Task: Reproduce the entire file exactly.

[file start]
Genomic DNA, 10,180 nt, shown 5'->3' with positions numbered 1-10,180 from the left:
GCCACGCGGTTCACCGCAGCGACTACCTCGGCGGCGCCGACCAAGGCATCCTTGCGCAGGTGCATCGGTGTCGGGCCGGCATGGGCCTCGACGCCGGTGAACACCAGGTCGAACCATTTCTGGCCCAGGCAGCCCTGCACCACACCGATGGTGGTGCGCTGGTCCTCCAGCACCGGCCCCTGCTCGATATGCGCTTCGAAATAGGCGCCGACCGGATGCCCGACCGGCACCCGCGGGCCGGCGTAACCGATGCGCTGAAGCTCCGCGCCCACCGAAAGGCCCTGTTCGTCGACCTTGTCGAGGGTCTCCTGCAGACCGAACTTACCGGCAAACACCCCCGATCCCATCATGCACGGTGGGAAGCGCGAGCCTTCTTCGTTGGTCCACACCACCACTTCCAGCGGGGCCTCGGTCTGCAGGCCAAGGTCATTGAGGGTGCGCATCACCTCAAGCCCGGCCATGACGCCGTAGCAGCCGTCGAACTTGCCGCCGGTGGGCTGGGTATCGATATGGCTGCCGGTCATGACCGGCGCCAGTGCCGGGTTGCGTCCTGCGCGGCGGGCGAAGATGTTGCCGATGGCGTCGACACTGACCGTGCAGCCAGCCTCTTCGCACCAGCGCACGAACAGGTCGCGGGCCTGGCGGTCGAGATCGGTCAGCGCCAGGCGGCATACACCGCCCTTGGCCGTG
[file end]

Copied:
Genomic DNA, 10,180 nt, shown 5'->3' with positions numbered 1-10,180 from the left:
GCCACGCGGTTCACCGCAGCGACTACCTCGGCGGCGCCGACCAAGGCATCCTTGCGCAGGTGCATCGGTGTCGGGCCGGCATGGGCCTCGACGCCGGTGAACACCAGGTCGAACCATTTCTGGCCCAGGCAGCCCTGCACCACACCGATGGTGGTGCGCTGGTCCTCCAGCACCGGCCCCTGCTCGATATGCGCTTCGAAATAGGCGCCGACCGGATGCCCGACCGGCACCCGCGGGCCGGCGTAACCGATGCGCTGAAGCTCCGCGCCCACCGAAAGGCCCTGTTCGTCGACCTTGTCGAGGGTCTCCTGCAGACCGAACTTACCGGCAAACACCCCCGATCCCATCATGCACGGTGGGAAGCGCGAGCCTTCTTCGTTGGTCCACACCACCACTTCCAGCGGGGCCTCGGTCTGCAGGCCAAGGTCATTGAGGGTGCGCATCACCTCAAGCCCGGCCATGACGCCGTAGCAGCCGTCGAACTTGCCGCCGGTGGGCTGGGTATCGATATGGCTGCCGGTCATGACCGGCGCCAGTGCCGGGTTGCGTCCTGCGCGGCGGGCGAAGATGTTGCCGATGGCGTCGACACTGACCGTGCAGCCAGCCTCTTCGCACCAGCGCACGAACAGGTCGCGGGCCTGGCGGTCGAGATCGGTCAGCGCCAGGCGGCATACACCGCCCTTGGCCGTG